Two years ago, Maggie Carleton’s life fell apart when her father murdered her mother. And after she told the police what happened, she stopped speaking and hasn’t spoken since. Even the move to Lawton, Alabama, couldn’t draw Maggie back out. So she stayed quiet, keeping her sorrow and her fractured heart hidden away.
As West’s pain becomes too much to handle, he knows he needs to talk to someone about his father—so in the dark shadows of a post-game party, he opens up to the one girl who he knows won’t tell anyone else.
West expected that talking about his dad would bring some relief, or at least a flood of emotions he couldn’t control. But he never expected the quiet new girl to reply, to reveal a pain even deeper than his own—or for them to form a connection so strong that he couldn’t ever let her go…
I always enjoy reading an Abbi Glines book!
This book was good! I cried a few times! There were more than a few heartwrenching moments.
I felt very sad for ..Maggie, for what she went through. Then to be teased and bullied at her new school, made me cross at the bullies. Ugh!!
What I did love was the way she really tried to fit in with her new family and her new friend in West.
He was a boy that hid his family troubles from anyone who knew him, except when he confides in the new girl.
Though he is told she is off limits by his friend and Maggie's cousin, she seems to help him cope a bit better and he brings her out of her shell more. Maggie is not afraid to speak to West.
The way they attach themselves to each other for support, get to know each other is nice to see. But then when things go downhill for West, Maggie, her family, his friends and more provide support, even after West keeps such an important part of himself from most of them!
Towards the end I was in tears, when you read this for yourself you will understand.
An enjoyable story that brought out many feels. Thanks Abbi for another good read, I look forward to what comes next from you!!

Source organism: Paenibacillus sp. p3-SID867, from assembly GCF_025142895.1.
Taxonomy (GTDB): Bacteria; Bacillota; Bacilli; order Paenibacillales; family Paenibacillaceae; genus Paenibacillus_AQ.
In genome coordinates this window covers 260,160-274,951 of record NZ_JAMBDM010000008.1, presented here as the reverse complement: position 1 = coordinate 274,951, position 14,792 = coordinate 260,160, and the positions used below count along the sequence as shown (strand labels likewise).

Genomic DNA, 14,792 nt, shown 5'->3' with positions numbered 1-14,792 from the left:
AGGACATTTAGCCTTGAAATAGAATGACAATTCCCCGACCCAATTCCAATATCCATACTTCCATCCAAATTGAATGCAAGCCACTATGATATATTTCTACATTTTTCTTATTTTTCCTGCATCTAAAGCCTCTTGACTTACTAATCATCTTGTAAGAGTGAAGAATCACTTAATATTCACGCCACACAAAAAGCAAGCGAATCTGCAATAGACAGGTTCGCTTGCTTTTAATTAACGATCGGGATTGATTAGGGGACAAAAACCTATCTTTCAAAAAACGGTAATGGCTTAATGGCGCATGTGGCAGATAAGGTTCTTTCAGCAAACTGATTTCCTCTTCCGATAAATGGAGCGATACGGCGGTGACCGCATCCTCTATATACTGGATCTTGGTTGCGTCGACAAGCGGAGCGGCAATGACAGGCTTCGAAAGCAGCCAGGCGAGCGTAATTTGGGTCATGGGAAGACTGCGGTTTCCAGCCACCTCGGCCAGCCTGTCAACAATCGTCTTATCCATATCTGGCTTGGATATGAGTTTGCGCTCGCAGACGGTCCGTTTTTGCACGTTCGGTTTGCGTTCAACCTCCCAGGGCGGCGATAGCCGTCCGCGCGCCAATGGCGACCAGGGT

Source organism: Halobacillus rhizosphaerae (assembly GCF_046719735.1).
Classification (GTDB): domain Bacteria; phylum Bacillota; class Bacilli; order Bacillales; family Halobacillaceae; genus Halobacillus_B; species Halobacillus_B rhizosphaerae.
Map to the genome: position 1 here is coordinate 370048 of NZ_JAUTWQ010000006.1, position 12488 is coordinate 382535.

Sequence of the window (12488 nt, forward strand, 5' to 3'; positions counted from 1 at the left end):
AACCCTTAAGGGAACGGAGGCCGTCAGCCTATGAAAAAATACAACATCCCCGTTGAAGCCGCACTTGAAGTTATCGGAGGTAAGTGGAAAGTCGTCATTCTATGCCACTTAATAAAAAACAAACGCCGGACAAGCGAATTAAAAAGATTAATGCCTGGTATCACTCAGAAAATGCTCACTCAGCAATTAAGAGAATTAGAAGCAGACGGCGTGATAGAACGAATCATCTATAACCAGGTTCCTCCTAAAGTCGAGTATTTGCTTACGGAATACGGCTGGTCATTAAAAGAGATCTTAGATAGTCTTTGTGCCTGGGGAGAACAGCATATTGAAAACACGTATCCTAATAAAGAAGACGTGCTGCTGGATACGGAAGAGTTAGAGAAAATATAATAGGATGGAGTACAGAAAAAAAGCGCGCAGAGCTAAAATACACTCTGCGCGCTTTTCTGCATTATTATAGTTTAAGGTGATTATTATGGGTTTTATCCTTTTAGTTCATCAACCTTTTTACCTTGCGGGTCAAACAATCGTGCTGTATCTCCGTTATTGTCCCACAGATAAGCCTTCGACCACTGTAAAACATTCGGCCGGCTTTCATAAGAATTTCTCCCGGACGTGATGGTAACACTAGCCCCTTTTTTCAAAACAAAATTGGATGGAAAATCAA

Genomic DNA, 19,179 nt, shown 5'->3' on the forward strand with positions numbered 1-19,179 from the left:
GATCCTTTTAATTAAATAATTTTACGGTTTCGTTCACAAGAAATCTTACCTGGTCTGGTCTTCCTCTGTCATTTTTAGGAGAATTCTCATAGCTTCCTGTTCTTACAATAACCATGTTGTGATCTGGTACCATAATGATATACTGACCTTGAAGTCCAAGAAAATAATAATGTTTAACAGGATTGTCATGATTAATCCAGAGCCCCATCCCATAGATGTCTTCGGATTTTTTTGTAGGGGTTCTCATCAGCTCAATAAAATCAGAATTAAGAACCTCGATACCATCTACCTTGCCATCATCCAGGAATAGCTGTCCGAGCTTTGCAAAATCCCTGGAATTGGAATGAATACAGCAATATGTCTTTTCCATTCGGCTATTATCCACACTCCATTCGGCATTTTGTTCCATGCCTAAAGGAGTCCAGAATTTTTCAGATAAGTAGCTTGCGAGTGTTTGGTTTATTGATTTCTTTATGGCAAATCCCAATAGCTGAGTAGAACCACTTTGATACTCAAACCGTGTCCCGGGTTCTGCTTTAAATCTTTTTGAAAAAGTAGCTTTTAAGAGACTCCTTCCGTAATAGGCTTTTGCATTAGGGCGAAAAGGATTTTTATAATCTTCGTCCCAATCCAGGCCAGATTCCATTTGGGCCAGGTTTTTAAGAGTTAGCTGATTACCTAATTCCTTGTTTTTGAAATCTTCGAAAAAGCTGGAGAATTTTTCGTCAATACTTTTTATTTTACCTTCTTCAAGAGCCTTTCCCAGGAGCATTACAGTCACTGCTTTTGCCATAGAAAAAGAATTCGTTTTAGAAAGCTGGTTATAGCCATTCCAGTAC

Paperback ARC received from Simon & Schuster AU.
I was given this book by Simon & Schuster Australia for an honest review.
I'm ashamed to say this is my first Abbi Glines book but it won't be my last.
Until Friday Night is a young adult read that introduces us to West and Maggie.
West is the star football player who is trying to deal with his father dying and Maggie is the new girl in town and is dealing with some horrific events that have happened in her life over the past couple of years.
One night West open's up to the girl who never speaks ....Only this time she answers him ......
I loved how we got to see the connection grow between these two. We watched them help each other through pain and grief whilst going through the usual young adult issues.
This story deals with growing up, love, grief, pain, recovery and closure.
"This wasn't what I intended to happen in the beginning. I had imagined finding a way for me to heal too while I helped him. It was a way for me to find peace. But we had become something more. Something I never imagined".
I did struggle in the beginning of the book with the football team behaving like manwhores and that did include West, but I put that down to not ever experiencing the high school football, cheerleaders scene as I grew up in the UK. I was so glad I perservered, because once I got into it, I could not put it down.
I look forward to more in this series and I will be looking at other books by Abbi Glines.
Abbi Glines is a #1 New York Times, USA Today, and Wall Street Journal bestselling author of the Rosemary Beach, Sea Breeze, Vincent Boys, and Existence series. She has a new YA series coming out in the fall of 2015 titled The Field Party Series . She never cooks unless baking during the Christmas holiday counts. She believes in ghosts and has a habit of asking people if their house is haunted before she goes in it. She drinks afternoon tea because she wants to be British but alas she was born in Alabama. When asked how many books she has written she has to stop and count on her fingers. When she’s not locked away writing, she is reading, shopping (major shoe and purse addiction), sneaking off to the movies alone, and listening to the drama in her teenagers lives while making mental notes on the good stuff to use later. Don’t judge.